Professor Colin Feltham will be chairing our Conference on Supervision which takes place in Brighton on Saturday 29th April. In this article he shares some of his ideas on the practice of supervision in the UK. Whether you are a Counsellor or Psychotherapist who attends supervision regularly, or a Clinical Supervisor yourself, we hope you will find both Colin’s article and the Conference day enlightening and enriching. Our other speakers at the Conference are Robin Shohet and Dr Helena Hargaden.
Counselling in the UK has an almost 50 year history, and clinical supervision almost as long. Psychotherapy has a longer history and yet (at least in UKCP terms) a less clear relationship with supervision.
Supervision has always been well supported and promoted by BACP, indeed to the point of being mandatory. Counsellors – or as far as we know the majority of them – deeply appreciate the support and challenge provided by supervisors in examining their work, exploring its many nuances, prompting discussion of ethical and technical issues, deepening professional depth and trust, and underlining the safety of clients.
Traditionally, counselling supervision has been facilitative and exploratory rather than anything suggesting authoritarianism. While supervisors have a role in safeguarding clients and overseeing professional norms, they do have a slightly ambiguous position, and it is not unreasonable for counsellors and therapists – particularly in trainee and early career stages – to have some anxiety about how they are perceived. We learn from some research that many practitioners harbour longstanding personal problems of their own and/or encounter life problems that trigger anxiety in the midst of therapeutic practice. Hence, wariness can enter the supervisory space. Optimally, however, the supervisor-supervisee relationship will always manifest in low-anxiety and high-trust dynamics.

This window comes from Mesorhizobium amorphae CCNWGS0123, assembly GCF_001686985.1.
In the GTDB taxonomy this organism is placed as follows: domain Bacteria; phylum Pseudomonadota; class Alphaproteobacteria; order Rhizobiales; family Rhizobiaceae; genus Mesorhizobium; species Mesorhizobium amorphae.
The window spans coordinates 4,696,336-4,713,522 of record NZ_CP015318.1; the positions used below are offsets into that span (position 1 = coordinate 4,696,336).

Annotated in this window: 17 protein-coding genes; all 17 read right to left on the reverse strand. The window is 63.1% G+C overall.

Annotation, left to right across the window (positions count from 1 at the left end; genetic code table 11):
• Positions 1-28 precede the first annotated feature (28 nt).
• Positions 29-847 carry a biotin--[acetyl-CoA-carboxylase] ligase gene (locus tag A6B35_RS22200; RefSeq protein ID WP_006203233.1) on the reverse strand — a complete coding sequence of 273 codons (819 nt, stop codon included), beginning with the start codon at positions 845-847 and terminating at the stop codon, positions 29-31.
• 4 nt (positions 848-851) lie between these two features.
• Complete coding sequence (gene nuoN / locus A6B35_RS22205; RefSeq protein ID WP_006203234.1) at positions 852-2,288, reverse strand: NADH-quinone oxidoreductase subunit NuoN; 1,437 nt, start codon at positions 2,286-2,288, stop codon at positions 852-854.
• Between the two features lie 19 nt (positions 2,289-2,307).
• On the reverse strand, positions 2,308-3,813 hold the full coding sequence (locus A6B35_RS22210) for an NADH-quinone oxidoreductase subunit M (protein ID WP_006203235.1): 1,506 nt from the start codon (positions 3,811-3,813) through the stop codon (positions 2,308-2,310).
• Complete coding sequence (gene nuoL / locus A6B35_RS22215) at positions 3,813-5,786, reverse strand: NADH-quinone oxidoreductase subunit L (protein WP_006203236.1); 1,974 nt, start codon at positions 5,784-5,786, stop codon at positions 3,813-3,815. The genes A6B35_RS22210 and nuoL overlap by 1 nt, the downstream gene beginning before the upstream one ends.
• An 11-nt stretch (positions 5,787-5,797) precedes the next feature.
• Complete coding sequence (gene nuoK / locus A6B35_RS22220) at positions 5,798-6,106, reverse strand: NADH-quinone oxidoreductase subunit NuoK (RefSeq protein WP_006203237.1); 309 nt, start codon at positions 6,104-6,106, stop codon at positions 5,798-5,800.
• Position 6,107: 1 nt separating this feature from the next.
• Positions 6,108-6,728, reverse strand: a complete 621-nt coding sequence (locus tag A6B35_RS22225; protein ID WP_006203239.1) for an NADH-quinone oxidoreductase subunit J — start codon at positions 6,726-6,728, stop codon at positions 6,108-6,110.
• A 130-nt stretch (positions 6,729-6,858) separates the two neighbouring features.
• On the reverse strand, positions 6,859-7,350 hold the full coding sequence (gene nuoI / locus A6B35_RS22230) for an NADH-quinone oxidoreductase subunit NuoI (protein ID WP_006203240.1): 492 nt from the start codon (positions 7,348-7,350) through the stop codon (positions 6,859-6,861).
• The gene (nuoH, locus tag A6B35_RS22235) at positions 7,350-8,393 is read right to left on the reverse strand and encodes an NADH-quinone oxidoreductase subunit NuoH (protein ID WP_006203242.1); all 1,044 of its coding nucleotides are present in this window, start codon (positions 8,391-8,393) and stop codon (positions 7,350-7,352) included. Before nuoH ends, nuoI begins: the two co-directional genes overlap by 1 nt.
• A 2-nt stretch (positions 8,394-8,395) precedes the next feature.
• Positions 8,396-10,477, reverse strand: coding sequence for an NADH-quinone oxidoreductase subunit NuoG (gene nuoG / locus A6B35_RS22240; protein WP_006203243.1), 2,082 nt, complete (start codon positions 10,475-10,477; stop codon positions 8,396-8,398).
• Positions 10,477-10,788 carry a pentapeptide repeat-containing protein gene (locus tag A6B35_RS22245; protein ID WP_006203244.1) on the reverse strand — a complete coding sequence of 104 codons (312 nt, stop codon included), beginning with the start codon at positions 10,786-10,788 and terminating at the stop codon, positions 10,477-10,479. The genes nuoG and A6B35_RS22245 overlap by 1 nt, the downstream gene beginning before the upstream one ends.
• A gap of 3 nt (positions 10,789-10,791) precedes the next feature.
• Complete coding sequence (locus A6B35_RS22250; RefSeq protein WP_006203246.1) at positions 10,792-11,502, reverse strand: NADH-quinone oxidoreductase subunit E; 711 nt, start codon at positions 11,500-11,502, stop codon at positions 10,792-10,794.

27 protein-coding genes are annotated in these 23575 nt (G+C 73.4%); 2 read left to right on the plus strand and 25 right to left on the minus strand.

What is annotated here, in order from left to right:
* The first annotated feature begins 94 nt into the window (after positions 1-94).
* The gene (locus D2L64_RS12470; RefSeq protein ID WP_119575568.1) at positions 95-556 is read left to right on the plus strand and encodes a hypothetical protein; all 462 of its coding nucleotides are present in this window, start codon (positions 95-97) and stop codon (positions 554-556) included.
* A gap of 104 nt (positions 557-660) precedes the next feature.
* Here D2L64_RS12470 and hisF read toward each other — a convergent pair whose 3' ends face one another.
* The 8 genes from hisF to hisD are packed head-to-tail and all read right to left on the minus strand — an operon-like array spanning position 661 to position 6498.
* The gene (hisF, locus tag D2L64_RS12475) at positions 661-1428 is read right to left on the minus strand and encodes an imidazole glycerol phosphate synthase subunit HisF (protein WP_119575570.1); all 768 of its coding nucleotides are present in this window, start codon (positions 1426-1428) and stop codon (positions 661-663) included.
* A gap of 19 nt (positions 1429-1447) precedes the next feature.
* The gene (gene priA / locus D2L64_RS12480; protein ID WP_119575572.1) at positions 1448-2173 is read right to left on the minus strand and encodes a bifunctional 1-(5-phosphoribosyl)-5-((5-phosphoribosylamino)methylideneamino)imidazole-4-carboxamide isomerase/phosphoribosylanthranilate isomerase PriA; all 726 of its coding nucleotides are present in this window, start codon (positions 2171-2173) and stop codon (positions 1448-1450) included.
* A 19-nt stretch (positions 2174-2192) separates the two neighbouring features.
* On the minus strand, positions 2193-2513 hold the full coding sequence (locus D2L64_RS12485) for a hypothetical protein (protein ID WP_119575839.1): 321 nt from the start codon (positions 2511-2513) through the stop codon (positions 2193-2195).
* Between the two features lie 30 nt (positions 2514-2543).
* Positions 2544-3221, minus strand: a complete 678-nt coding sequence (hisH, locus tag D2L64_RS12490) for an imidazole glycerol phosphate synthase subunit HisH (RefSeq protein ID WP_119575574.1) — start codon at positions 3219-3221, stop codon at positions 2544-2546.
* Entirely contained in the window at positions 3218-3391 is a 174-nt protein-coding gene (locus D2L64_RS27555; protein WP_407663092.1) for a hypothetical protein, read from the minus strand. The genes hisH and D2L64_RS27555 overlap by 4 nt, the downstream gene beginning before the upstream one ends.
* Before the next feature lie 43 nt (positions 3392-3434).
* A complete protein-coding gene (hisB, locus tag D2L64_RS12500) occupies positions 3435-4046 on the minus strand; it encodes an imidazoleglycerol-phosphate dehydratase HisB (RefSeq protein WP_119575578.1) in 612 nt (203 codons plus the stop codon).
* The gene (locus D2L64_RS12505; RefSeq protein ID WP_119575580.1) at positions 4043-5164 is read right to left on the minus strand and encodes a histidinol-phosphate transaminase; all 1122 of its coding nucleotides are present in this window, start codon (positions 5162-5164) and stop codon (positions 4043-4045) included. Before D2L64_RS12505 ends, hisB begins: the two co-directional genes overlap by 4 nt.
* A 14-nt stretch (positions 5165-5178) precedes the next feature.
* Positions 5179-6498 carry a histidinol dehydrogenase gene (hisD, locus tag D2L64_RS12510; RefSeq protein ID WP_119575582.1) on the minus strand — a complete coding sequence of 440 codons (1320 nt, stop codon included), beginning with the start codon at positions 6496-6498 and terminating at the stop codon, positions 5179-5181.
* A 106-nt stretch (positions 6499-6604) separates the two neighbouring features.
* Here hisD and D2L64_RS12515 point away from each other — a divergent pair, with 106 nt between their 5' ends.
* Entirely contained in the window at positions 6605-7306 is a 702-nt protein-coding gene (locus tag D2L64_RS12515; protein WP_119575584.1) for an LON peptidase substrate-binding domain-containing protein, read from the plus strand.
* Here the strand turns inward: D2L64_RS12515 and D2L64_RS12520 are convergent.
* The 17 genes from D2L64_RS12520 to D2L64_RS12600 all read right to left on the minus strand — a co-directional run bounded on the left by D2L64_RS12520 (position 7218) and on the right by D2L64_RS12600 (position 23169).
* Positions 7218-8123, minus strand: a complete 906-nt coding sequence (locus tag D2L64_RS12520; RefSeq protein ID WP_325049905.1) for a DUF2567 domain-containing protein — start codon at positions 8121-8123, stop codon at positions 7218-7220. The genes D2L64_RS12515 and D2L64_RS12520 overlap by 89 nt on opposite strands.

A modern look at clinical supervision
Given the development of clinical supervision, it is perhaps time to take a new perspective on it in the 21st century. A full picture shows that those party to all counselling and psychotherapy can include not only the client and practitioner but trainers, supervisors, and the personnel of professional bodies, employers and others. These all influence supervisory dynamics, albeit it from a distance and to varying degrees and may potentially stimulate conscientious reflection or increase defensiveness.
Training in clinical supervision
Supervision training at its best looks at the multifaceted supervisory relationship, theories of therapist development, essential ethical and legal knowledge, client protection and practitioner support, nuances of supervision according to different therapeutic orientations, varieties of supervisory format (individual, group, Skype, etc.), service contexts, working with difference and diversity, using creative techniques, and so on.
Covered less well in training are the topics of research awareness and critical thinking. Necessary distinctions made between supervision and teaching may have unintentionally steered the supervision field away from the benefits of alerting supervisees to emerging research findings, fresh theoretical developments, and queries about the limitations of some approaches. This isn’t to say that supervision should be inappropriately turned into a tutorial format, but that its potential for helping some supervisees to update their knowledge and challenge their thinking might be better recognised.